… here again. I always remember my Grandma when it comes to cooking, baking and making jams or bottling. She was able to create something out of nothing or almost nothing. A few basic ingredients and she whipped up something delicious. My Granddad was a keen gardener and had a large plot of land outside our town. We didn’t call it an allotment – he got the land between the two world wars with the view to build on it – as they had two daughters who would one day get married and have children, the house would be big enough for all of them. It didn’t happen and I remember the big area as a lovely garden with a large shed that was big enough to sleep in. We had a well with delicious cold water all year round, he kept rabbits and grew a multitude of fruit and vegetables. And here is where my Grandma came into her favourite role. Whatever he grew she used it and made something out of it. Freezers weren’t around as yet – perhaps somewhere in the West they were but not behind the Iron curtain so she bottled or dried fruit and veg, made compote, jams, you name it she made it. I always recall her larder full of jars and since I have been gardening on my allotment I tried to follow her example. I am quite a way behind but I’m getting there.

This finally brings me to my activity today. In the morning I harvested a full box of my cherry tomatoes and decided to oven roast them with some elephant garlic, also harvested today, and bottle them. Much better to use in cooking than buying a tin of tomatoes. There is no sugar or salt added to my tomatoes and the result is delicious.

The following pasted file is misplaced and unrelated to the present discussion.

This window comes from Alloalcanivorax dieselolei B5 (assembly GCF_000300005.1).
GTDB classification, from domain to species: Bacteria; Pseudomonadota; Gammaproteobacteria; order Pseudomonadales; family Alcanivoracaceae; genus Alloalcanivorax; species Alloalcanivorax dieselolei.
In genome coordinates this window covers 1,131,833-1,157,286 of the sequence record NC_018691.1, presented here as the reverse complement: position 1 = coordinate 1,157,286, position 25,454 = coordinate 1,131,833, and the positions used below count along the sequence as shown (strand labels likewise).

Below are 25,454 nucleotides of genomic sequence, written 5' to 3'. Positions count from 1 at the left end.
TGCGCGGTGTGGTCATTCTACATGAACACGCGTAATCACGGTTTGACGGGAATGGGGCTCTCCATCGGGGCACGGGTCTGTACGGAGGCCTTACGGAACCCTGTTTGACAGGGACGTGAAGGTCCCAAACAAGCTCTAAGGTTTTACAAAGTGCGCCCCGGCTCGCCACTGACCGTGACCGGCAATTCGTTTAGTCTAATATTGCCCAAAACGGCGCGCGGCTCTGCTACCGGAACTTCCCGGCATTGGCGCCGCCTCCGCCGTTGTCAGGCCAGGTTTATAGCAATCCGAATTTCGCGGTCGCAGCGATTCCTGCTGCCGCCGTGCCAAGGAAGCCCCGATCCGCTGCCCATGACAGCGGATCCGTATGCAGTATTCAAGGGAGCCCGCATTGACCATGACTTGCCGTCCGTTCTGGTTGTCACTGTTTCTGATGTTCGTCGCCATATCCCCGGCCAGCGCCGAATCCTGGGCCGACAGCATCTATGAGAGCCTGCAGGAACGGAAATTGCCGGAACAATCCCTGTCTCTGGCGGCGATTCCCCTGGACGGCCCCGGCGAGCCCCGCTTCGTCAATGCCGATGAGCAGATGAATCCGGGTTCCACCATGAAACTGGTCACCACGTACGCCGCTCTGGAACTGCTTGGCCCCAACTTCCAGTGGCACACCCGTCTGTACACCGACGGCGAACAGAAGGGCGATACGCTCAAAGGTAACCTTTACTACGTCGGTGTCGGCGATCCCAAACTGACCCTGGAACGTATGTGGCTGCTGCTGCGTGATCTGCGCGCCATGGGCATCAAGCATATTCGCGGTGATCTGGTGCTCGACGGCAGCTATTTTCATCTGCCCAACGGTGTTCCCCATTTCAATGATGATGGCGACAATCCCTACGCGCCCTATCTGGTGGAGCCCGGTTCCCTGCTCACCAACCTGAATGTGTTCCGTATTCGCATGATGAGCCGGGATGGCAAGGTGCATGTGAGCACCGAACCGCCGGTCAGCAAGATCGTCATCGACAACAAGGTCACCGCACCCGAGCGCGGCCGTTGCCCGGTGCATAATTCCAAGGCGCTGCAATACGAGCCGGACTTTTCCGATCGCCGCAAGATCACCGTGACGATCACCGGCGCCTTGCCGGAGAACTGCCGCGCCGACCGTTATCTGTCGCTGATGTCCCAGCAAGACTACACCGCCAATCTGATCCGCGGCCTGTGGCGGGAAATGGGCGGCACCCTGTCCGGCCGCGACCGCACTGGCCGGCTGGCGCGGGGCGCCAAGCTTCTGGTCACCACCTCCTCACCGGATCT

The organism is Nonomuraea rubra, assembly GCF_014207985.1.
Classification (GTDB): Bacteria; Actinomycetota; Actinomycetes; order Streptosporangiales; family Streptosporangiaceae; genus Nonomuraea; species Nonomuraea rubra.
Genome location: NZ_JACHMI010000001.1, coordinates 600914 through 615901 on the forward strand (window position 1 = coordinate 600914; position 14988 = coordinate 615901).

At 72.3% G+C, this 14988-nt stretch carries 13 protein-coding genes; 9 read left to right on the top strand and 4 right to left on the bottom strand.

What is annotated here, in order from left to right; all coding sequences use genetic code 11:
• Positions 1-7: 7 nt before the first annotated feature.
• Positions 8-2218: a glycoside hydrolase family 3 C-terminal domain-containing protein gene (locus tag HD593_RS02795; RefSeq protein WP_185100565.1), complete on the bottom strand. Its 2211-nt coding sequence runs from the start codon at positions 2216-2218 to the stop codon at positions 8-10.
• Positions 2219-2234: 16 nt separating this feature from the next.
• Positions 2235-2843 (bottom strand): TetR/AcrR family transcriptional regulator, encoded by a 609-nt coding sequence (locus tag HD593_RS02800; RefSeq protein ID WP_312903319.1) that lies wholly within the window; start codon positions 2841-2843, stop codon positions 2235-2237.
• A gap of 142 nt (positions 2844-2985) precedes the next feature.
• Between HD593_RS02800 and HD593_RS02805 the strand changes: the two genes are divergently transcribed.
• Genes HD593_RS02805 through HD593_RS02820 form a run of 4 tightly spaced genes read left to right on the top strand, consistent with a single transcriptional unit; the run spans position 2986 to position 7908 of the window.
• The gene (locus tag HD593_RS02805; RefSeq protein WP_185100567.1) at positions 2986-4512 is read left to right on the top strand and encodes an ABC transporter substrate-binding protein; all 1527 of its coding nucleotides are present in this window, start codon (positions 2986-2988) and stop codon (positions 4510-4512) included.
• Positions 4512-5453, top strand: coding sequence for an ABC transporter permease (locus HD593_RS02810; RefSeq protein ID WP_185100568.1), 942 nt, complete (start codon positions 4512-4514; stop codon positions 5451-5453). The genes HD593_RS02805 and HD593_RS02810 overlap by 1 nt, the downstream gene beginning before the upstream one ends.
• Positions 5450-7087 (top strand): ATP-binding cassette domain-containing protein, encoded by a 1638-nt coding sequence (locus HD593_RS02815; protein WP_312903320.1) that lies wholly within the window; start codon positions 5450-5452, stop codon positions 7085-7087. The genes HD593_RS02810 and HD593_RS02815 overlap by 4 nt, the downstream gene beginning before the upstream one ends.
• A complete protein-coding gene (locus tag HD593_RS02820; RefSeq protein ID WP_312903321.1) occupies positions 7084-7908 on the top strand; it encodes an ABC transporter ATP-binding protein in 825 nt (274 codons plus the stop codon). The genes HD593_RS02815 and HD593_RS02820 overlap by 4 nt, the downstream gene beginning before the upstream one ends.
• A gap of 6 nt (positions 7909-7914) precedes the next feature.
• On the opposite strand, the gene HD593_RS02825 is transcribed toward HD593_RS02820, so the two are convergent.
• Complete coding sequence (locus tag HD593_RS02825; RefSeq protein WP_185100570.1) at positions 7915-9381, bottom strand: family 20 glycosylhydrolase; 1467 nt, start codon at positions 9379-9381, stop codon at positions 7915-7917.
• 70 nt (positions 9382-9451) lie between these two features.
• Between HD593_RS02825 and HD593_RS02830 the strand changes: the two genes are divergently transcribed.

Courgettes are another vegetable that keeps on giving. My latest is to make pasta sauce using courgettes, mushrooms, sweetcorn, peas, tomatoes and anything else that I have to hand, chop all veg and cook. As it usually gives me a huge pot so I bottle it.


Much tastier than any shop-bought and I know that I didn’t add any sugar or salt.

Next I have to do some research how to best use aubergines, one of the greenhouses on the allotment has about seven plants and they all started producing beautiful shiny fruits.

Watch this space.


I knew I was going to have different tomatoes but I didn’t realise that they’ll be so different. I thought they were called Cherokee purple but these are even darker than purple. I’m sure they’ll taste great, looking forward to harvesting them

Talking of harvesting – the strawberry harvest is quite amazing this year. I’ve made two lots of jam, we have them on our porridge in the morning and the little smiler next door gets a box almost every day – his favourite birthday food.


I’m well aware of the current trend of peat-free growing. I use Dalefoot compost

I have been using it for a few years and I’m very happy with it. They have improved it by adding comfrey to it, there is a range of different kinds, depending what you want to use it for – seed propagation, potting up and, best of all, tomato compost. My tomato plants are the proof of that.

The compost is a bit more expensive than the usual product you get in a garden centre but it is well worth the cost.


Finally it all came together. First of all I managed to harvest my very first spring rhubarb – I think it is the tastiest of all the pickings.20210318_111901